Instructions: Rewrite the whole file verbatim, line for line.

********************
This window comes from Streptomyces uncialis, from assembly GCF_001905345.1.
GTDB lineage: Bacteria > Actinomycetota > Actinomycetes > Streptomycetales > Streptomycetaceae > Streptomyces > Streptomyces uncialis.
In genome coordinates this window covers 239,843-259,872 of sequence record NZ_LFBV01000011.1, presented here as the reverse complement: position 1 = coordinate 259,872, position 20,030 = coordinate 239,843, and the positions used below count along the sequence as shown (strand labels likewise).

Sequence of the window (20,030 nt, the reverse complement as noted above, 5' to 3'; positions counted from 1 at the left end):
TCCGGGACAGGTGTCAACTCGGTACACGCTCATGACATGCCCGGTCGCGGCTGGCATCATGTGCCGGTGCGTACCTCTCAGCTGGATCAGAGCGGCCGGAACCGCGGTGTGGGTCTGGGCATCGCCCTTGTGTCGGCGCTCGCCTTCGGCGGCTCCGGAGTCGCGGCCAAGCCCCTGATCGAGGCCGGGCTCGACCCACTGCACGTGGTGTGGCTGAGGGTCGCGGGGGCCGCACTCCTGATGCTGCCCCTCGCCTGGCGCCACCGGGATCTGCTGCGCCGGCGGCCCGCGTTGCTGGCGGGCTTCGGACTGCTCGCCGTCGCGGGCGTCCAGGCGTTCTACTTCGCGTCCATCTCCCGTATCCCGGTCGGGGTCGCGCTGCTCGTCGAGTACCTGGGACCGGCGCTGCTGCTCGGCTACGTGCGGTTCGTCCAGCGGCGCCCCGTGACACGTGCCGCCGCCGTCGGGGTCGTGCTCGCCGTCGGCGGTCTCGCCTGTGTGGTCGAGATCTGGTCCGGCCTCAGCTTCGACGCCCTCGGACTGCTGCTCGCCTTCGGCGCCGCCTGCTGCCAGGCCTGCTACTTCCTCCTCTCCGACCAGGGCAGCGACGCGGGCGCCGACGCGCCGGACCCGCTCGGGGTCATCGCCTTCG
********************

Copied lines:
This window comes from Streptomyces uncialis, from assembly GCF_001905345.1.
GTDB lineage: Bacteria > Actinomycetota > Actinomycetes > Streptomycetales > Streptomycetaceae > Streptomyces > Streptomyces uncialis.
In genome coordinates this window covers 239,843-259,872 of sequence record NZ_LFBV01000011.1, presented here as the reverse complement: position 1 = coordinate 259,872, position 20,030 = coordinate 239,843, and the positions used below count along the sequence as shown (strand labels likewise).

Sequence of the window (20,030 nt, the reverse complement as noted above, 5' to 3'; positions counted from 1 at the left end):
TCCGGGACAGGTGTCAACTCGGTACACGCTCATGACATGCCCGGTCGCGGCTGGCATCATGTGCCGGTGCGTACCTCTCAGCTGGATCAGAGCGGCCGGAACCGCGGTGTGGGTCTGGGCATCGCCCTTGTGTCGGCGCTCGCCTTCGGCGGCTCCGGAGTCGCGGCCAAGCCCCTGATCGAGGCCGGGCTCGACCCACTGCACGTGGTGTGGCTGAGGGTCGCGGGGGCCGCACTCCTGATGCTGCCCCTCGCCTGGCGCCACCGGGATCTGCTGCGCCGGCGGCCCGCGTTGCTGGCGGGCTTCGGACTGCTCGCCGTCGCGGGCGTCCAGGCGTTCTACTTCGCGTCCATCTCCCGTATCCCGGTCGGGGTCGCGCTGCTCGTCGAGTACCTGGGACCGGCGCTGCTGCTCGGCTACGTGCGGTTCGTCCAGCGGCGCCCCGTGACACGTGCCGCCGCCGTCGGGGTCGTGCTCGCCGTCGGCGGTCTCGCCTGTGTGGTCGAGATCTGGTCCGGCCTCAGCTTCGACGCCCTCGGACTGCTGCTCGCCTTCGGCGCCGCCTGCTGCCAGGCCTGCTACTTCCTCCTCTCCGACCAGGGCAGCGACGCGGGCGCCGACGCGCCGGACCCGCTCGGGGTCATCGCCTTCG